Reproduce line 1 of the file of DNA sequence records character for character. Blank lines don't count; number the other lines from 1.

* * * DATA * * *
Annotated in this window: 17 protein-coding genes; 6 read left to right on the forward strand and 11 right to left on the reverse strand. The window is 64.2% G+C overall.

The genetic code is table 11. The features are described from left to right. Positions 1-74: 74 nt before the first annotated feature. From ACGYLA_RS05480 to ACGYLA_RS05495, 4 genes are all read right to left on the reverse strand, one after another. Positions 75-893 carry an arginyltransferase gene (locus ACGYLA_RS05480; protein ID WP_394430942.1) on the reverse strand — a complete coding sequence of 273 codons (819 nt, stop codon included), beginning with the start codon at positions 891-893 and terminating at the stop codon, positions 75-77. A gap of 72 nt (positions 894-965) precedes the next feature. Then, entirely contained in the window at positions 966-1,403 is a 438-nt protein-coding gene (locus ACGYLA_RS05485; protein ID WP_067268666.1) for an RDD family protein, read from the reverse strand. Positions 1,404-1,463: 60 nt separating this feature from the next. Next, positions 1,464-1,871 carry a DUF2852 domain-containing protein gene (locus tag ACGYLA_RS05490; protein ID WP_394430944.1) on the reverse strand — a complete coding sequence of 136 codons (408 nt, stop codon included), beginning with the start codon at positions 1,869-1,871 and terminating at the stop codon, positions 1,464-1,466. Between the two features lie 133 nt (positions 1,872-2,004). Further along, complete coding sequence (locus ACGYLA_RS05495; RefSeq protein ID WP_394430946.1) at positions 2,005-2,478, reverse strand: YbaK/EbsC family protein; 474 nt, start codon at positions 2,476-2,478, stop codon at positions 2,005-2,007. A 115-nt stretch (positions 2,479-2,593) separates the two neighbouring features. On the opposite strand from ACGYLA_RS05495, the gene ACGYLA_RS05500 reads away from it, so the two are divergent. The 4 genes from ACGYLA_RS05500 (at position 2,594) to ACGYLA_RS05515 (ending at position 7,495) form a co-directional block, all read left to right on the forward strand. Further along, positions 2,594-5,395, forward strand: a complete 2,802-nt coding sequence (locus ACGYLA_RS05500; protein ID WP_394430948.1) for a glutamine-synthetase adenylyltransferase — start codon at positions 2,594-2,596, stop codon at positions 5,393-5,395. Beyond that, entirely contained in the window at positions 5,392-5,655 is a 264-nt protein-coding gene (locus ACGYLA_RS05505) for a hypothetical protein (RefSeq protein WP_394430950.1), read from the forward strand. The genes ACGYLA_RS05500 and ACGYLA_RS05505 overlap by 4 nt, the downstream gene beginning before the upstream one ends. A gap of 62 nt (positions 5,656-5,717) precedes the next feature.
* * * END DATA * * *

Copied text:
Annotated in this window: 17 protein-coding genes; 6 read left to right on the forward strand and 11 right to left on the reverse strand. The window is 64.2% G+C overall.